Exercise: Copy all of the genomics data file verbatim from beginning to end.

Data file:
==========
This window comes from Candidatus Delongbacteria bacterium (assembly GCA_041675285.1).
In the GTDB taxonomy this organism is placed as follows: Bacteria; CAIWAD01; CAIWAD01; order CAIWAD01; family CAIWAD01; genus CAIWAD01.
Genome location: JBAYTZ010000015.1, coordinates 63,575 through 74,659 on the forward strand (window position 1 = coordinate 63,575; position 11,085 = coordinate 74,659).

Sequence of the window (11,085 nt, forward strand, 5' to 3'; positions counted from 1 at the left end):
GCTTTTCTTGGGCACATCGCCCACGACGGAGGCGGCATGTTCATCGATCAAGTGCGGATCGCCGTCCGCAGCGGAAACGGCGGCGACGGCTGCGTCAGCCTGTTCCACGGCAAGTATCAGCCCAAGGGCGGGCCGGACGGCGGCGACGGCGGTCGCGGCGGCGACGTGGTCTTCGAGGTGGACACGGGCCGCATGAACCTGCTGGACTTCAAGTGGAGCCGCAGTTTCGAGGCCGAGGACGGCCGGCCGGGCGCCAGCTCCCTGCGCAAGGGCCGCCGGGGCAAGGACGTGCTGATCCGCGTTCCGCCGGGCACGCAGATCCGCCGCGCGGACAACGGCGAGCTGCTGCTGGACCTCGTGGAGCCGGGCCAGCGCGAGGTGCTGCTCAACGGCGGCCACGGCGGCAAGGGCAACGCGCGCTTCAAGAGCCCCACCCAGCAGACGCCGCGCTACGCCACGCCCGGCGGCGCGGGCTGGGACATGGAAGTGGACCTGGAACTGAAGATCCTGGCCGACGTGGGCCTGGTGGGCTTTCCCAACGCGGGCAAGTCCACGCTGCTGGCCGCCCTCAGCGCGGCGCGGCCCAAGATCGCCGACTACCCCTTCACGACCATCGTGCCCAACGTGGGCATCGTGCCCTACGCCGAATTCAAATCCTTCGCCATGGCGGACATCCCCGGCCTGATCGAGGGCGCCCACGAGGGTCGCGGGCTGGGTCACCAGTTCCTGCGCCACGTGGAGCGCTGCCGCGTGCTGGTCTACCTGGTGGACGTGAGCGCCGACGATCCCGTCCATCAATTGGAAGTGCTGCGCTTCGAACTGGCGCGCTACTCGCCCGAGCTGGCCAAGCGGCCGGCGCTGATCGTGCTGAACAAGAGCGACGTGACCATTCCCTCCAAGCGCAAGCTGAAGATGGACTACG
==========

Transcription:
This window comes from Candidatus Delongbacteria bacterium (assembly GCA_041675285.1).
In the GTDB taxonomy this organism is placed as follows: Bacteria; CAIWAD01; CAIWAD01; order CAIWAD01; family CAIWAD01; genus CAIWAD01.
Genome location: JBAYTZ010000015.1, coordinates 63,575 through 74,659 on the forward strand (window position 1 = coordinate 63,575; position 11,085 = coordinate 74,659).

Sequence of the window (11,085 nt, forward strand, 5' to 3'; positions counted from 1 at the left end):
GCTTTTCTTGGGCACATCGCCCACGACGGAGGCGGCATGTTCATCGATCAAGTGCGGATCGCCGTCCGCAGCGGAAACGGCGGCGACGGCTGCGTCAGCCTGTTCCACGGCAAGTATCAGCCCAAGGGCGGGCCGGACGGCGGCGACGGCGGTCGCGGCGGCGACGTGGTCTTCGAGGTGGACACGGGCCGCATGAACCTGCTGGACTTCAAGTGGAGCCGCAGTTTCGAGGCCGAGGACGGCCGGCCGGGCGCCAGCTCCCTGCGCAAGGGCCGCCGGGGCAAGGACGTGCTGATCCGCGTTCCGCCGGGCACGCAGATCCGCCGCGCGGACAACGGCGAGCTGCTGCTGGACCTCGTGGAGCCGGGCCAGCGCGAGGTGCTGCTCAACGGCGGCCACGGCGGCAAGGGCAACGCGCGCTTCAAGAGCCCCACCCAGCAGACGCCGCGCTACGCCACGCCCGGCGGCGCGGGCTGGGACATGGAAGTGGACCTGGAACTGAAGATCCTGGCCGACGTGGGCCTGGTGGGCTTTCCCAACGCGGGCAAGTCCACGCTGCTGGCCGCCCTCAGCGCGGCGCGGCCCAAGATCGCCGACTACCCCTTCACGACCATCGTGCCCAACGTGGGCATCGTGCCCTACGCCGAATTCAAATCCTTCGCCATGGCGGACATCCCCGGCCTGATCGAGGGCGCCCACGAGGGTCGCGGGCTGGGTCACCAGTTCCTGCGCCACGTGGAGCGCTGCCGCGTGCTGGTCTACCTGGTGGACGTGAGCGCCGACGATCCCGTCCATCAATTGGAAGTGCTGCGCTTCGAACTGGCGCGCTACTCGCCCGAGCTGGCCAAGCGGCCGGCGCTGATCGTGCTGAACAAGAGCGACGTGACCATTCCCTCCAAGCGCAAGCTGAAGATGGACTACG